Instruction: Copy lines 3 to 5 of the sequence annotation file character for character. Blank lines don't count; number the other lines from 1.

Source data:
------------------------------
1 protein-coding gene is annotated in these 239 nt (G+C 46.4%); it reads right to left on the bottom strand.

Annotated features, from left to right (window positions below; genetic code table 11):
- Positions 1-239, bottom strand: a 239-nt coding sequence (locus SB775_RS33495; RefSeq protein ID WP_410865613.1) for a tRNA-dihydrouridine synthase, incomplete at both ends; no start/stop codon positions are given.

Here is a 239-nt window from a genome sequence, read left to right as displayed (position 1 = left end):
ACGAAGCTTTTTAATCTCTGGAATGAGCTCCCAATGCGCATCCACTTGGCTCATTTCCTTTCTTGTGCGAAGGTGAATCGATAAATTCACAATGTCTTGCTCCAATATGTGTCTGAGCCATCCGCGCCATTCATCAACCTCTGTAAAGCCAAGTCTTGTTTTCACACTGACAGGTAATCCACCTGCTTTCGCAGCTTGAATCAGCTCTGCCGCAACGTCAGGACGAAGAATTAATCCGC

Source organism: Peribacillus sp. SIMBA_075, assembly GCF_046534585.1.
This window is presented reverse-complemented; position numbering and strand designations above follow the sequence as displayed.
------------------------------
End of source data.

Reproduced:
- Positions 1-239, bottom strand: a 239-nt coding sequence (locus SB775_RS33495; RefSeq protein ID WP_410865613.1) for a tRNA-dihydrouridine synthase, incomplete at both ends; no start/stop codon positions are given.

Here is a 239-nt window from a genome sequence, read left to right as displayed (position 1 = left end):
ACGAAGCTTTTTAATCTCTGGAATGAGCTCCCAATGCGCATCCACTTGGCTCATTTCCTTTCTTGTGCGAAGGTGAATCGATAAATTCACAATGTCTTGCTCCAATATGTGTCTGAGCCATCCGCGCCATTCATCAACCTCTGTAAAGCCAAGTCTTGTTTTCACACTGACAGGTAATCCACCTGCTTTCGCAGCTTGAATCAGCTCTGCCGCAACGTCAGGACGAAGAATTAATCCGC